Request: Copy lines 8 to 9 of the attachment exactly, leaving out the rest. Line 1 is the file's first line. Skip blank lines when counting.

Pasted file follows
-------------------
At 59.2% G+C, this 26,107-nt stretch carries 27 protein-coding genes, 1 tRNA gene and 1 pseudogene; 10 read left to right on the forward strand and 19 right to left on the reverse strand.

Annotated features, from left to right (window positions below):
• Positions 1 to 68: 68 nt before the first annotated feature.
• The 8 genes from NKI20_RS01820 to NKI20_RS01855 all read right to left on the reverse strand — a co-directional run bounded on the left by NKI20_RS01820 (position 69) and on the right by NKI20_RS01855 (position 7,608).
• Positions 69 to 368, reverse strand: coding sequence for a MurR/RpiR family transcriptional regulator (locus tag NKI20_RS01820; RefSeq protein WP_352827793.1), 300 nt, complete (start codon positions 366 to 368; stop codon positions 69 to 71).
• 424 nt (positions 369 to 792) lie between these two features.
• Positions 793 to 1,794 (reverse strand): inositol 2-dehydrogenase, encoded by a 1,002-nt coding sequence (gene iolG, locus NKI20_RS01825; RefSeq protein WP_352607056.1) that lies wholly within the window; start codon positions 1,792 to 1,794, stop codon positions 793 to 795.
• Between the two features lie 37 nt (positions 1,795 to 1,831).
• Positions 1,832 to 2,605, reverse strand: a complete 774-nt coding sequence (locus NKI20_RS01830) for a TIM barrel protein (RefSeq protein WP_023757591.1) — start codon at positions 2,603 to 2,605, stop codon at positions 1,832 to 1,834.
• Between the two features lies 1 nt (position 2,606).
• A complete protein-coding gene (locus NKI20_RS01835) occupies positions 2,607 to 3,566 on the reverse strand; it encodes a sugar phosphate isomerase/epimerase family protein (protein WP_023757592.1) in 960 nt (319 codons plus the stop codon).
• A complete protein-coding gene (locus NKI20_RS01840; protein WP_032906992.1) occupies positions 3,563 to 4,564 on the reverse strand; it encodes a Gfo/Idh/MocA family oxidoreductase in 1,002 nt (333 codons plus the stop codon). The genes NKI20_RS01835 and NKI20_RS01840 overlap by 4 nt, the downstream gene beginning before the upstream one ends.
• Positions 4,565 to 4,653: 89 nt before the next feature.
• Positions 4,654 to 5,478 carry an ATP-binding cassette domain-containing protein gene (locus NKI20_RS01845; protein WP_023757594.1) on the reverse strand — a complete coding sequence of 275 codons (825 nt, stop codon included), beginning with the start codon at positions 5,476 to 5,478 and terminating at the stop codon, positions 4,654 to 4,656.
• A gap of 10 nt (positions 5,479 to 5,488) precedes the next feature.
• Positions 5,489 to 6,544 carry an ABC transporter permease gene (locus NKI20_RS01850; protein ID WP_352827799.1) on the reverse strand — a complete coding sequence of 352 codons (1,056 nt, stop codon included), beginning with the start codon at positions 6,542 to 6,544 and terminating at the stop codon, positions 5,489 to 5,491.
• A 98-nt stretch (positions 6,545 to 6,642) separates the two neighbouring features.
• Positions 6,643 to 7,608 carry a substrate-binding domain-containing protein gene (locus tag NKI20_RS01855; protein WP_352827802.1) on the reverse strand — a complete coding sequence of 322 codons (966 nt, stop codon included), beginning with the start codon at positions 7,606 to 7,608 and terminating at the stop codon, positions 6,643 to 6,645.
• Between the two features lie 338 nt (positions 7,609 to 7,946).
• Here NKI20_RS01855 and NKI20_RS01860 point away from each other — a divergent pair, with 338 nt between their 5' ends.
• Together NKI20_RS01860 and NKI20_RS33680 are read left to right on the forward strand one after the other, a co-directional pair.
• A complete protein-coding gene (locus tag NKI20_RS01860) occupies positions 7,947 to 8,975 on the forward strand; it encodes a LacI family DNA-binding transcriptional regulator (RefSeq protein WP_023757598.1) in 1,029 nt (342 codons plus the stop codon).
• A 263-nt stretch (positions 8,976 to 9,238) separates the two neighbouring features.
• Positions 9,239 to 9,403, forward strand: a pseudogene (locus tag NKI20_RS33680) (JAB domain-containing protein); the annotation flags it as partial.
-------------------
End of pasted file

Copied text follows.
• Between the two features lie 37 nt (positions 1,795 to 1,831).
• Positions 1,832 to 2,605, reverse strand: a complete 774-nt coding sequence (locus NKI20_RS01830) for a TIM barrel protein (RefSeq protein WP_023757591.1) — start codon at positions 2,603 to 2,605, stop codon at positions 1,832 to 1,834.